The housing market is in disarray, there’s no doubt about it. For the fourth consecutive month, the average UK house price dropped in December. This highlights the seriousness of the cost of living as well as higher interest rates. December prices dropped by 1.5% compared to November, with the average house price now at £281,272 in the UK.
Inflation has spiked into double figures for the first time in 4 decades. This is due to a combination of the war in Ukraine and the post-recovery of the pandemic. The Office for Budget Responsibility (OBR) estimates that household incomes will drop by 7% as recession weighs heavy. It seems like the last thing on anyone’s mind currently will be moving homes.
A combination of rising interest rates and uncertainty over household bills are the main factors behind the housing market crisis. What many media outlets are not pointing out though is the ways in which the housing crisis affects working. We break down the ways in which the housing crisis will affect both employers and employees, and the implications this will have on the wider economy.
What Is The Current State Of The Housing Market?
Over the last few years, the UK housing market has shown a consistent rise. This was during the pandemic where stamp duty breaks produced a rather volatile market. Recent figures from Halifax bank report that house prices are beginning to fall. The bank’s statistics from November 2022 showed a 2.4% drop in prices. This would make it the largest monthly drop since the beginning of the financial crash in 2008. As for December, the figure fell a further 1.5%.
The Director of Halifax Mortgages, Kim Kinnaird, stated, “The housing market was a mixed picture in 2022. Prices began to fall from September, as the impact of cost-of-living pressures, coupled with a rising rates environment, began to take effect on household finances and demand. The cost of the average home remains high – greater than it was at the start of 2022 and over 11% more than house prices at the beginning of 2021. We expect there will be a reduction in both supply and demand overall, with house prices forecast to fall around 8% over the course of the year.”
This has led to many housing market experts predicting house prices have reached their peak and inevitably will fall. The statistics around this remain varied in outlook however. The OBR predicts a 9% fall between now and Autumn 2024. On the other hand, Rightmove remain subtle in their expectations with a 2% drop in 2023. Estate agency Knight Frank estimate prices will drop by 5% in 2023, to then be repeated in 2024. Capital Economics estimate house prices will fall by a total of 12% by mid-2024.
The housing crisis has naturally had a knock-on effect on the rental property market. Many landlords have passed on increased mortgage and maintenance costs to tenants. According to the ONS, the average monthly rent in England was £795 between April 2021 and March 2022. For London that figure stood at £1,450.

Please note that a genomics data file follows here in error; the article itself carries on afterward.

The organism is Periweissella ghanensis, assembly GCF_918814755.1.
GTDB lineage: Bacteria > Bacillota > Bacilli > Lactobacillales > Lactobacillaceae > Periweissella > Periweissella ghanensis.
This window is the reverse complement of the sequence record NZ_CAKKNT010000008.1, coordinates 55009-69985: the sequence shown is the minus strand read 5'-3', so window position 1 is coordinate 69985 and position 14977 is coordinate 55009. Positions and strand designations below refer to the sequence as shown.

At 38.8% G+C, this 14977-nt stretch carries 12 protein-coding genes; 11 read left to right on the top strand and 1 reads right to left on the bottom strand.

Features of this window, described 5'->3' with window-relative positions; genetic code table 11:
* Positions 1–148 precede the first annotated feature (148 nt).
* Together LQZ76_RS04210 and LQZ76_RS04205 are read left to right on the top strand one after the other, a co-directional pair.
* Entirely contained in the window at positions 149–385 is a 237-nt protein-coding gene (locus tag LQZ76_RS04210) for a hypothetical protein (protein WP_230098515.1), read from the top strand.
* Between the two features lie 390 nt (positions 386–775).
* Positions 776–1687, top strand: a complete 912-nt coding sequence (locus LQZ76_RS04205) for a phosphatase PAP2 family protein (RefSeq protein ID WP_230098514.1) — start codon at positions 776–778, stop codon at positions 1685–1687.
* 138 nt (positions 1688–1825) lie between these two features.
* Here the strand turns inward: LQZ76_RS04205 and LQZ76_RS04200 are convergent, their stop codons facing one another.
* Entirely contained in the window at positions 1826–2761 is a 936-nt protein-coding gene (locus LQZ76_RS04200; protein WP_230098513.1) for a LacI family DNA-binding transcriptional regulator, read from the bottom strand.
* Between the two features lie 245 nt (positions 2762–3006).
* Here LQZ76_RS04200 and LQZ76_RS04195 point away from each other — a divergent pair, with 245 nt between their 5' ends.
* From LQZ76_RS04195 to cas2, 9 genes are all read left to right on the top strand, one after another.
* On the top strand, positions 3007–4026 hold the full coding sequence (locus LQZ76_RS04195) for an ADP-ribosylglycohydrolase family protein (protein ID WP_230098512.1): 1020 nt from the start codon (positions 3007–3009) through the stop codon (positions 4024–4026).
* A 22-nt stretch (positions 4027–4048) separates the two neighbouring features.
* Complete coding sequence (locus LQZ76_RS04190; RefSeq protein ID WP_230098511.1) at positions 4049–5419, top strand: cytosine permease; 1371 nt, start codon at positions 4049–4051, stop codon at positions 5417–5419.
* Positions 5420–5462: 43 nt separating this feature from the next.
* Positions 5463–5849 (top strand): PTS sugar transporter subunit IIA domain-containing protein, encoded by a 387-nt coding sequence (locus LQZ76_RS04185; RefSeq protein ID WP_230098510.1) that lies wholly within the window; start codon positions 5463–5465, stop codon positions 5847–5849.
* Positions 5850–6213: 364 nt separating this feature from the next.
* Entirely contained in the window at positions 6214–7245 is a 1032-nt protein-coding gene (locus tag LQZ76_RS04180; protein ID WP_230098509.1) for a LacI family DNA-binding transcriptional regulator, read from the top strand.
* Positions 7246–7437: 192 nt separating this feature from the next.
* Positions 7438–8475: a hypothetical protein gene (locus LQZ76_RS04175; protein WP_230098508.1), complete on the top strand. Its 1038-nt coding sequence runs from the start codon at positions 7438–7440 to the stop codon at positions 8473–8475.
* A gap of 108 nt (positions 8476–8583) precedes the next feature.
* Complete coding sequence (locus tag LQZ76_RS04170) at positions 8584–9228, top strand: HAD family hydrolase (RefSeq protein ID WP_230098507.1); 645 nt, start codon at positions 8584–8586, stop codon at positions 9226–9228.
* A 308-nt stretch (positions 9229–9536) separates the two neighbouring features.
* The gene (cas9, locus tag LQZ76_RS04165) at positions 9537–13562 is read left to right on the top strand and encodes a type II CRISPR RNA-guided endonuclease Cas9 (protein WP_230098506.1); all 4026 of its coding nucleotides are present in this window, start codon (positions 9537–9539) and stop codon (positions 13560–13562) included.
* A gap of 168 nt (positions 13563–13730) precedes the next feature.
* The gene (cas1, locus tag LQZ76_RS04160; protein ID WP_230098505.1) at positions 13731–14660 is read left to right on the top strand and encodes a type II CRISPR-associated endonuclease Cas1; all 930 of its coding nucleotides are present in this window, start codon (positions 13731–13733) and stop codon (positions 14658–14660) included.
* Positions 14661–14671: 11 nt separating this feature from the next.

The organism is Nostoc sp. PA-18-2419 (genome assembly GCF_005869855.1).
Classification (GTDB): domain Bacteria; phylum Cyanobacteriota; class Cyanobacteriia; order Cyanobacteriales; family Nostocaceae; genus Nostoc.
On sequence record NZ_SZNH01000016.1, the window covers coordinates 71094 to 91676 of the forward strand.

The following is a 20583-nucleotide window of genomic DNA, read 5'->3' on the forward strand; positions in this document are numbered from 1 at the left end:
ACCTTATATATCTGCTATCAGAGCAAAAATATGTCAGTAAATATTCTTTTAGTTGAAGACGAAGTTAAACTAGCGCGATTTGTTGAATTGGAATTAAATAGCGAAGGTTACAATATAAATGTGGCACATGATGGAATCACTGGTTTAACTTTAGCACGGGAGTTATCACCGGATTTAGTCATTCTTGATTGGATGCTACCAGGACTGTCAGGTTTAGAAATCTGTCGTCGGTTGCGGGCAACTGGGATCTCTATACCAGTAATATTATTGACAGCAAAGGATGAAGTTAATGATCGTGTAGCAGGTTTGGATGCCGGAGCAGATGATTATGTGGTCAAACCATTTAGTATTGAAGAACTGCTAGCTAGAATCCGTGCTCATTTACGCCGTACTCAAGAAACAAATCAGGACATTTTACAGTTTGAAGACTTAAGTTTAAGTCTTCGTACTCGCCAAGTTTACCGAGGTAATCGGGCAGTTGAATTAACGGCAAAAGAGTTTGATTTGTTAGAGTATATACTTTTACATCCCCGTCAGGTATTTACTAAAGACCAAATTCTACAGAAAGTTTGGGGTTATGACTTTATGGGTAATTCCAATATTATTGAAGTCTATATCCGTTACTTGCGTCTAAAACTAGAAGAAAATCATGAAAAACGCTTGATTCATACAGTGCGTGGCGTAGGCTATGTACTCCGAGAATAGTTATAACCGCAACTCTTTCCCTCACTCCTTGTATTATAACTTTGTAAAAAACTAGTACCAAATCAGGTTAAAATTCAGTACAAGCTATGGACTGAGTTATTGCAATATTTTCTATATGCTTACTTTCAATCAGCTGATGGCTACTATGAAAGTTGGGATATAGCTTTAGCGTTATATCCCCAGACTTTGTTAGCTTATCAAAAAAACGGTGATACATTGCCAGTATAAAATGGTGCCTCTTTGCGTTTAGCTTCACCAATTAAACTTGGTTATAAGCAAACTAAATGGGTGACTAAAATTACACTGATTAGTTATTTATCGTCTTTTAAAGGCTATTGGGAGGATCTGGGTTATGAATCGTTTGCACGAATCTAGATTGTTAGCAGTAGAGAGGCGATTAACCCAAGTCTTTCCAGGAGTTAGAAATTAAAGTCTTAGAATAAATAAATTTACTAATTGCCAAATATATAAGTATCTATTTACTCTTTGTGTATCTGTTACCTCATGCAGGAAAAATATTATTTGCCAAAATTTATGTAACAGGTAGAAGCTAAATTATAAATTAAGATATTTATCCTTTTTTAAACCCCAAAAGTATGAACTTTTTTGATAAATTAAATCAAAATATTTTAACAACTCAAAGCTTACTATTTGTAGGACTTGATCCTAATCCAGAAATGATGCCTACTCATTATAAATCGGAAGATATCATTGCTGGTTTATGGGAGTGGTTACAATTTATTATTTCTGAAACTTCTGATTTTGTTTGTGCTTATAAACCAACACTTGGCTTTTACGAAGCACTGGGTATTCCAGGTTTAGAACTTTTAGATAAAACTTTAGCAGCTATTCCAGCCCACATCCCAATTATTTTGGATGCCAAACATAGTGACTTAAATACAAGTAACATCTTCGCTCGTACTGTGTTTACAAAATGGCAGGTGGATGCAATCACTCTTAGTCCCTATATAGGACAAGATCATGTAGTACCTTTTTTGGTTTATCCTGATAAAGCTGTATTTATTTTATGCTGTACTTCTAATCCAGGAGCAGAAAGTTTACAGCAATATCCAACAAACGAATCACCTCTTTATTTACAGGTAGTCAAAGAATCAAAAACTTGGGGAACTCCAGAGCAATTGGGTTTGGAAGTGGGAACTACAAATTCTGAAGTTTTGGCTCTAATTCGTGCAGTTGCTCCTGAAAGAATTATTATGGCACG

How Is The Housing Crisis Expected To Affect The UK Workforce?
Due to the sheer magnitude of the housing market in the UK, its effects stretch far above the housing sector. One of the ways in which the housing crisis will also affect the economy is through the workforce. Recruitment and filling roles has been a problem in the UK since the pandemic. It seems that it is becoming increasingly difficult for people to find an affordable home and fund the commute of getting to and from work. This has led to many employers allowing staff to work remotely more and not come into the office. Whilst this offers a lifeline in a recruitment sense where job roles can be filled with quality staff who don’t necessarily need live within close vicinity of the office, it throws up other problems.
Due to the nature of remote working, many employees are choosing to live far away, travelling to the office infrequently. When they do attend the office, many employees are asking for travel expenses to be reimbursed. A large number of businesses will inevitably find it challenging to offer this expense cover. As well as this, office real estate has been on a downward slide for a few years now. Offices aren’t as full as what they used to be pre-pandemic. This has led more and more employers to reduce their office space and downgrade.
What Is To Happen To Housing In The Future?
Moreover, from an environmental perspective remote working is a huge win in terms of cutting carbon emissions. As well as this, using building management or smart office technologies which conserve use of energy and space contributes greatly to a business’ environmental and social governance (ESG). This efficient use of space and resources could see a repurpose for empty offices and buildings in large cities. Already in some city centres, these empty buildings and shops are being redesigned as homes. Employers can help accelerate this trend by working with developers on build-to-rent schemes which could house their employees. Along with government support, this could be a huge gamechanger for the housing market. It would also provide huge benefits to the environment and workers as a whole.
Reforms to the housing market remains a long-term project for the government which will take a long time to come to fruition. Employers using their initiative and taking the matter into their own hands could see large scale social change which will effectively translate to the wider economy.
We hope this has outlined to you the current housing market crisis and the effects it will have on employment and the workforce. If you’d like to know any further information on anything mentioned, or anything accounting related for that matter, please do not hesitate to get in contact with us at Nordens, where one of our trusted advisors would be happy talking you through your query.